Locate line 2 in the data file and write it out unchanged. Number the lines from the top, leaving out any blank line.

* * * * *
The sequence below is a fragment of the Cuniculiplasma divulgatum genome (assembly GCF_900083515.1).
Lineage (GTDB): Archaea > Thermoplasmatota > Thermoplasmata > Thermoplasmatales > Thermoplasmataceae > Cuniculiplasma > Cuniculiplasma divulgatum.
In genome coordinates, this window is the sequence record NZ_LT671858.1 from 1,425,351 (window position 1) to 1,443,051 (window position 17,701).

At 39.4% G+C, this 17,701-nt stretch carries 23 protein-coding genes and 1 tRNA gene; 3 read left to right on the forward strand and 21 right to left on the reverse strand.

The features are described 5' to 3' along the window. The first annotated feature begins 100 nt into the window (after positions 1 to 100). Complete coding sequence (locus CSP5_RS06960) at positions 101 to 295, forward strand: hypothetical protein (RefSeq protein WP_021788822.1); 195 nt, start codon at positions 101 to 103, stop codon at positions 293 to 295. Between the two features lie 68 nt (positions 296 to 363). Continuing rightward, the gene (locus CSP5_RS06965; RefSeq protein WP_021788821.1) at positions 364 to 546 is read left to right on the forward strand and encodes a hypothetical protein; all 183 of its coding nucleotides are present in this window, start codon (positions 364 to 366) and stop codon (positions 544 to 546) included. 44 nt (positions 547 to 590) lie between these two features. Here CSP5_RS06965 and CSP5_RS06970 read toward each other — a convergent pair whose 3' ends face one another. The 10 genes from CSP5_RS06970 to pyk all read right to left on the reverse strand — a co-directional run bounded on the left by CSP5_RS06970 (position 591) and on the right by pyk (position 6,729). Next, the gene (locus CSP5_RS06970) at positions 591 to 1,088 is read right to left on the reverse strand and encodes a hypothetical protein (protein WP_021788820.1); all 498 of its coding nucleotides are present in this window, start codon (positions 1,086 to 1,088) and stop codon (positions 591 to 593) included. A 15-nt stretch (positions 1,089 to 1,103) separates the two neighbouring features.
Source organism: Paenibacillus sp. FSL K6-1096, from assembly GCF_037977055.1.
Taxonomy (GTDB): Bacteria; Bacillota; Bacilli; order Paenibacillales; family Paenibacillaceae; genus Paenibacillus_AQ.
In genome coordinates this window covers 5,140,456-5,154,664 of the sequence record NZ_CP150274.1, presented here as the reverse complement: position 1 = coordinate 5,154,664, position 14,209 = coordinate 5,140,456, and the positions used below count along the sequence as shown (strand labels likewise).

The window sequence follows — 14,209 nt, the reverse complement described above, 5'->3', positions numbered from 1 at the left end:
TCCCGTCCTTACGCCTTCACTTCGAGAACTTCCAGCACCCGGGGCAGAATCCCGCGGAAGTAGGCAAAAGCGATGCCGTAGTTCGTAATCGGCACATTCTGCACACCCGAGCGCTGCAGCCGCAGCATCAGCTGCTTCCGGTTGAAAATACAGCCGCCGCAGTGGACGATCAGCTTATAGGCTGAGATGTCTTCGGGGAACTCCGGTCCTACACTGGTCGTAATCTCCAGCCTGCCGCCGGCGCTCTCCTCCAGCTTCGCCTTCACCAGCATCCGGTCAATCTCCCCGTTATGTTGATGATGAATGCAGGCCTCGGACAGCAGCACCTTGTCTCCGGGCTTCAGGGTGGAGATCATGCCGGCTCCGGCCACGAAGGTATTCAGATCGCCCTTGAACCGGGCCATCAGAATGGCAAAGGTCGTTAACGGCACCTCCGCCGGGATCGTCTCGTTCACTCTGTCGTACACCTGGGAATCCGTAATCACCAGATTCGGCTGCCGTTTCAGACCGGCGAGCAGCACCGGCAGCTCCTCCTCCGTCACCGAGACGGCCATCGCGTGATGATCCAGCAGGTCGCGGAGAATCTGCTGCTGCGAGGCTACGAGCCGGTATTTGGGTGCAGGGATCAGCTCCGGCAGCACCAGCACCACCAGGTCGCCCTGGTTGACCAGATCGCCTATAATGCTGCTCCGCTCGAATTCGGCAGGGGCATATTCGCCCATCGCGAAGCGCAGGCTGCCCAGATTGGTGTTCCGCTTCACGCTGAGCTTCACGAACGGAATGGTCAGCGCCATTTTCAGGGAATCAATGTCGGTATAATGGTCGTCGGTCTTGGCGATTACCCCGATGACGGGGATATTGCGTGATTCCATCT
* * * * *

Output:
Lineage (GTDB): Archaea > Thermoplasmatota > Thermoplasmata > Thermoplasmatales > Thermoplasmataceae > Cuniculiplasma > Cuniculiplasma divulgatum.